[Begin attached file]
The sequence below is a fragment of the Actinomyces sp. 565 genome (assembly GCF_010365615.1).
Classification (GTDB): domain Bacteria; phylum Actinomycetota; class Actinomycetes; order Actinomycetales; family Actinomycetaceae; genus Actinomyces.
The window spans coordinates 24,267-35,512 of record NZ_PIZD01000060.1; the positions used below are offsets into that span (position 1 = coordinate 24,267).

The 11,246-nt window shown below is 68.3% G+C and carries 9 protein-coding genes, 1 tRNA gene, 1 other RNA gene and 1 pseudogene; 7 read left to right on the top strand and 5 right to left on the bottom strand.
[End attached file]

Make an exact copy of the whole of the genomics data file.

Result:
The sequence below is a fragment of the Actinomyces sp. 565 genome (assembly GCF_010365615.1).
Classification (GTDB): domain Bacteria; phylum Actinomycetota; class Actinomycetes; order Actinomycetales; family Actinomycetaceae; genus Actinomyces.
The window spans coordinates 24,267-35,512 of record NZ_PIZD01000060.1; the positions used below are offsets into that span (position 1 = coordinate 24,267).

The 11,246-nt window shown below is 68.3% G+C and carries 9 protein-coding genes, 1 tRNA gene, 1 other RNA gene and 1 pseudogene; 7 read left to right on the top strand and 5 right to left on the bottom strand.